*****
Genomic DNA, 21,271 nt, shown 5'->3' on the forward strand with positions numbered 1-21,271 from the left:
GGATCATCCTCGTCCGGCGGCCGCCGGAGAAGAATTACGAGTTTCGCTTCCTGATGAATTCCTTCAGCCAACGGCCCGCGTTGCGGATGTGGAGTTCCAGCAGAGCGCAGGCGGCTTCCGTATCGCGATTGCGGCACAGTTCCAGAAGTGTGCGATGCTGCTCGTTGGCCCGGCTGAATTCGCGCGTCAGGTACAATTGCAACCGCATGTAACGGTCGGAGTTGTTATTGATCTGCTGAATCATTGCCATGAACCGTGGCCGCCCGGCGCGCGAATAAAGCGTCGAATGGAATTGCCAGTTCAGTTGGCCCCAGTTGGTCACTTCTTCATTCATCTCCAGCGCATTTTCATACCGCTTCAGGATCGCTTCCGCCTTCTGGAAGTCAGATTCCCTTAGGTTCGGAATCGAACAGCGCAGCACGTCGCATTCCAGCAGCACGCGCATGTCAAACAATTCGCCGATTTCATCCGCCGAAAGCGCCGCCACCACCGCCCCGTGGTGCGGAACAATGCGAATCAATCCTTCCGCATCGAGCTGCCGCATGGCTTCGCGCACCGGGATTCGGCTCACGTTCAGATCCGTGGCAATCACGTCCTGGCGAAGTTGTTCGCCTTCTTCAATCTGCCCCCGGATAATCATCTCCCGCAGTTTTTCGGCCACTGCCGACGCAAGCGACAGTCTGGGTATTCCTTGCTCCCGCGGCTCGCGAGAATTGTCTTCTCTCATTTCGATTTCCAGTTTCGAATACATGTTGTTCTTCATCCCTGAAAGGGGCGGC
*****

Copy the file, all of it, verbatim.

Genomic DNA, 21,271 nt, shown 5'->3' on the forward strand with positions numbered 1-21,271 from the left:
GGATCATCCTCGTCCGGCGGCCGCCGGAGAAGAATTACGAGTTTCGCTTCCTGATGAATTCCTTCAGCCAACGGCCCGCGTTGCGGATGTGGAGTTCCAGCAGAGCGCAGGCGGCTTCCGTATCGCGATTGCGGCACAGTTCCAGAAGTGTGCGATGCTGCTCGTTGGCCCGGCTGAATTCGCGCGTCAGGTACAATTGCAACCGCATGTAACGGTCGGAGTTGTTATTGATCTGCTGAATCATTGCCATGAACCGTGGCCGCCCGGCGCGCGAATAAAGCGTCGAATGGAATTGCCAGTTCAGTTGGCCCCAGTTGGTCACTTCTTCATTCATCTCCAGCGCATTTTCATACCGCTTCAGGATCGCTTCCGCCTTCTGGAAGTCAGATTCCCTTAGGTTCGGAATCGAACAGCGCAGCACGTCGCATTCCAGCAGCACGCGCATGTCAAACAATTCGCCGATTTCATCCGCCGAAAGCGCCGCCACCACCGCCCCGTGGTGCGGAACAATGCGAATCAATCCTTCCGCATCGAGCTGCCGCATGGCTTCGCGCACCGGGATTCGGCTCACGTTCAGATCCGTGGCAATCACGTCCTGGCGAAGTTGTTCGCCTTCTTCAATCTGCCCCCGGATAATCATCTCCCGCAGTTTTTCGGCCACTGCCGACGCAAGCGACAGTCTGGGTATTCCTTGCTCCCGCGGCTCGCGAGAATTGTCTTCTCTCATTTCGATTTCCAGTTTCGAATACATGTTGTTCTTCATCCCTGAAAGGGGCGGC